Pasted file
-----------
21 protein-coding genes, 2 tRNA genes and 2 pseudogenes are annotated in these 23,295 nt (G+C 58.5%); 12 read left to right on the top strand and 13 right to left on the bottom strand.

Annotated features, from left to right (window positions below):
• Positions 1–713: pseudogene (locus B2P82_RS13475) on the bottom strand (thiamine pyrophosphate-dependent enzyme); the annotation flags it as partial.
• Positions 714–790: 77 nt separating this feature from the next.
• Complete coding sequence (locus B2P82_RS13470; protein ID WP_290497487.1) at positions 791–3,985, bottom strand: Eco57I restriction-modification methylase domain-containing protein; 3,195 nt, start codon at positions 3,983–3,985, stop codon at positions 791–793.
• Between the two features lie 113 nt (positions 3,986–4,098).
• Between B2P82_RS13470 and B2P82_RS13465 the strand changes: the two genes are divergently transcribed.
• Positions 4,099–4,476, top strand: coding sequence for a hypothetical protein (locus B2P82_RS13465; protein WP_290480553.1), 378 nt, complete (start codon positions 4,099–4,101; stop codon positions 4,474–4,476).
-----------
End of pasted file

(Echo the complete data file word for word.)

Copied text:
21 protein-coding genes, 2 tRNA genes and 2 pseudogenes are annotated in these 23,295 nt (G+C 58.5%); 12 read left to right on the top strand and 13 right to left on the bottom strand.

Annotated features, from left to right (window positions below):
• Positions 1–713: pseudogene (locus B2P82_RS13475) on the bottom strand (thiamine pyrophosphate-dependent enzyme); the annotation flags it as partial.
• Positions 714–790: 77 nt separating this feature from the next.
• Complete coding sequence (locus B2P82_RS13470; protein ID WP_290497487.1) at positions 791–3,985, bottom strand: Eco57I restriction-modification methylase domain-containing protein; 3,195 nt, start codon at positions 3,983–3,985, stop codon at positions 791–793.
• Between the two features lie 113 nt (positions 3,986–4,098).
• Between B2P82_RS13470 and B2P82_RS13465 the strand changes: the two genes are divergently transcribed.
• Positions 4,099–4,476, top strand: coding sequence for a hypothetical protein (locus B2P82_RS13465; protein WP_290480553.1), 378 nt, complete (start codon positions 4,099–4,101; stop codon positions 4,474–4,476).